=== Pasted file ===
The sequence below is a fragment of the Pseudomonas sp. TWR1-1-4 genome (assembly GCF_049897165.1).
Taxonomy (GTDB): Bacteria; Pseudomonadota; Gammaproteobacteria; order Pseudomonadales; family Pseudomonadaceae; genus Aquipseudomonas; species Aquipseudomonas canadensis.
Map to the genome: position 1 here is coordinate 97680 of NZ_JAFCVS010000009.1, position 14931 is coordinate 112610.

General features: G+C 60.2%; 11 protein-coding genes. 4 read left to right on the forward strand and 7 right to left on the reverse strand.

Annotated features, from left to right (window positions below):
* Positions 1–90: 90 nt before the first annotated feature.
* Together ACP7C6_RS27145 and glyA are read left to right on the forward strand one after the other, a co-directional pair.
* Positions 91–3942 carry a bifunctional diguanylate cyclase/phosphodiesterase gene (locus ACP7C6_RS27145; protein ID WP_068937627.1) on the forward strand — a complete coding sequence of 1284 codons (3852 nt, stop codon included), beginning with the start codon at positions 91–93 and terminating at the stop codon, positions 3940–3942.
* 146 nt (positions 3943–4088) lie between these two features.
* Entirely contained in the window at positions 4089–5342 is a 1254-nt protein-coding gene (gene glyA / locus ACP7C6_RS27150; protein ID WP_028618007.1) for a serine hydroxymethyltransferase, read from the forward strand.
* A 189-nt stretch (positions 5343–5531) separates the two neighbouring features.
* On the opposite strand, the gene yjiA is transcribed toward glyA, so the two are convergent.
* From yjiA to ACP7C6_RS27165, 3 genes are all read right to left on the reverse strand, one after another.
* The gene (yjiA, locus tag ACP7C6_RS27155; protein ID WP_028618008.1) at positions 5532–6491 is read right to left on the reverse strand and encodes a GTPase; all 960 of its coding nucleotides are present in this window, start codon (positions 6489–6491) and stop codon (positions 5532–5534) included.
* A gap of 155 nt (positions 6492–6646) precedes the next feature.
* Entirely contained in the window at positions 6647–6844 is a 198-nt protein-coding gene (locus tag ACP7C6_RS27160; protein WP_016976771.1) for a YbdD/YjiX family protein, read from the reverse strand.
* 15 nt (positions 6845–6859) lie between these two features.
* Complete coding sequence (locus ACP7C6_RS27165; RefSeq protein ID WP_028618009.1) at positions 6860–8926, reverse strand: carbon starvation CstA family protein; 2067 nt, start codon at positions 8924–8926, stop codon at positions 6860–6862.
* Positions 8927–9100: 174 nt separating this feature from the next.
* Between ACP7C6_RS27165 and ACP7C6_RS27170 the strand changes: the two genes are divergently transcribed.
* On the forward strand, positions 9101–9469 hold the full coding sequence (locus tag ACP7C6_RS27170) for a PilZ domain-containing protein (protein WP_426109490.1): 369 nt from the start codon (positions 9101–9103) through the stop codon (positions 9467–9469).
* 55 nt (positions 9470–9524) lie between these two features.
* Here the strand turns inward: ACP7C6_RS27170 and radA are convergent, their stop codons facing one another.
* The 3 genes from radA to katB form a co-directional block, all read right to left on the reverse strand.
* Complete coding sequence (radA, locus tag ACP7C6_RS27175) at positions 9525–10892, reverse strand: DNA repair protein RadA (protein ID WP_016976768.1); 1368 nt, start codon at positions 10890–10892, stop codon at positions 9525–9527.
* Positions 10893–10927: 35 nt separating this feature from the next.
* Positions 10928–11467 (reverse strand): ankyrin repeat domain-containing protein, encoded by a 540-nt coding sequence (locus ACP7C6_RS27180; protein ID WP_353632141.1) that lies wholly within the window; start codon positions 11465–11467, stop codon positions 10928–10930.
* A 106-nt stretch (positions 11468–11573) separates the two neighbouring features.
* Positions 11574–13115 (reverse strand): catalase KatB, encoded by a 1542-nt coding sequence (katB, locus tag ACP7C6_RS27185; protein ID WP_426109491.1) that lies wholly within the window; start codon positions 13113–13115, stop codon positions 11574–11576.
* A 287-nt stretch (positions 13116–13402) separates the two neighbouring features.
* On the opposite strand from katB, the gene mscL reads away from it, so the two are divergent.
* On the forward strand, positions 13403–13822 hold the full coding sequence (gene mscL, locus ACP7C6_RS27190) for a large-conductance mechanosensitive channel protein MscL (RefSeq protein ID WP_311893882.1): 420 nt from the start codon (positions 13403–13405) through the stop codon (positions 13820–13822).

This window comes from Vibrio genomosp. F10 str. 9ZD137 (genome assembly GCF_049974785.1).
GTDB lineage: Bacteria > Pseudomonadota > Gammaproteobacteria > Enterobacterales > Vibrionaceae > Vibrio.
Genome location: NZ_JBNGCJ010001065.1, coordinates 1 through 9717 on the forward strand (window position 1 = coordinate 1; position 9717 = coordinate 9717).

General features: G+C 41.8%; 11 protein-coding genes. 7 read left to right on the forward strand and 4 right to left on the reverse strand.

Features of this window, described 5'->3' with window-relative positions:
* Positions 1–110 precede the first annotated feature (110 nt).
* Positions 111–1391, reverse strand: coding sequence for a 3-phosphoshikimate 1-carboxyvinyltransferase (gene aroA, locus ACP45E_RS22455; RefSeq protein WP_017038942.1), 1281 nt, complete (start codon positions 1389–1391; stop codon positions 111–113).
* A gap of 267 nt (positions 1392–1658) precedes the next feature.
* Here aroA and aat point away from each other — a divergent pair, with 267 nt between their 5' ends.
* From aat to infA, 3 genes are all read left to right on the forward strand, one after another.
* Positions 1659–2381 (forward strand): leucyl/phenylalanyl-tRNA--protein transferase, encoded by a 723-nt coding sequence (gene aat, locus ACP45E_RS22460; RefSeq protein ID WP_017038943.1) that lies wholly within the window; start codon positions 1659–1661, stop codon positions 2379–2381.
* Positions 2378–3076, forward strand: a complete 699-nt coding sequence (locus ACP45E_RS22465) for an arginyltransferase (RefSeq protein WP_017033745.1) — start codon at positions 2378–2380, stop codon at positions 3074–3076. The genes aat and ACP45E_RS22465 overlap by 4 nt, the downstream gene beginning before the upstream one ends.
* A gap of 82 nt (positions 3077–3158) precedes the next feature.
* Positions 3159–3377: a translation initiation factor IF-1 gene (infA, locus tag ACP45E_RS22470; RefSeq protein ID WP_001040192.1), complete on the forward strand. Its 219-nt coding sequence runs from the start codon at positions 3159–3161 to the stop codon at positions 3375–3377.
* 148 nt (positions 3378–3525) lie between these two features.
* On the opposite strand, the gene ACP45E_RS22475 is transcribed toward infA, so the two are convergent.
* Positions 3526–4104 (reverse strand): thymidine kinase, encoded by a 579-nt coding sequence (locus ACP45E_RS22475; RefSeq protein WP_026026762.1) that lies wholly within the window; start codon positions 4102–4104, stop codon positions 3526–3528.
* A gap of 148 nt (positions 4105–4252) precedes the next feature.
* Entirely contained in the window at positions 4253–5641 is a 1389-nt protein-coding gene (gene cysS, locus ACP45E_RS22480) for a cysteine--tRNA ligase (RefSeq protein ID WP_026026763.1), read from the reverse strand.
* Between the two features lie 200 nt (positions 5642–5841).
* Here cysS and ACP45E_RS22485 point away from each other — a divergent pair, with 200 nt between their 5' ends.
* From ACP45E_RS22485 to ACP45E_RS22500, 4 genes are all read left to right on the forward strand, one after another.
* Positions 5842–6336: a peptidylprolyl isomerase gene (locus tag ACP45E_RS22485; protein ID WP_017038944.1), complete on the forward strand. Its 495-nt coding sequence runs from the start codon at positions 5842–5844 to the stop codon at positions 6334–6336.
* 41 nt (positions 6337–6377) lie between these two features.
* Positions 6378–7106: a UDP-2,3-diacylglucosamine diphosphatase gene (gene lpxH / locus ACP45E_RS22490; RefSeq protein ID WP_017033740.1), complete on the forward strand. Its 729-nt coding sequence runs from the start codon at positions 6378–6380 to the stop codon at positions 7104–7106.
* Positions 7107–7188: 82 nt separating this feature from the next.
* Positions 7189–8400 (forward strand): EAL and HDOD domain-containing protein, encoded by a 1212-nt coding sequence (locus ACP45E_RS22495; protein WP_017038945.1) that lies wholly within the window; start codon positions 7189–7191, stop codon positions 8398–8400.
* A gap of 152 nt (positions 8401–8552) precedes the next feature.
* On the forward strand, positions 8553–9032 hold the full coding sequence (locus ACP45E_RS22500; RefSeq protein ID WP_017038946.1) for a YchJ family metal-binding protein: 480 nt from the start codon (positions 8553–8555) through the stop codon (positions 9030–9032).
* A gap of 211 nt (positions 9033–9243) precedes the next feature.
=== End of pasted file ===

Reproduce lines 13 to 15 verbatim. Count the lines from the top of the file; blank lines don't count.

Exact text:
* From yjiA to ACP7C6_RS27165, 3 genes are all read right to left on the reverse strand, one after another.
* The gene (yjiA, locus tag ACP7C6_RS27155; protein ID WP_028618008.1) at positions 5532–6491 is read right to left on the reverse strand and encodes a GTPase; all 960 of its coding nucleotides are present in this window, start codon (positions 6489–6491) and stop codon (positions 5532–5534) included.
* A gap of 155 nt (positions 6492–6646) precedes the next feature.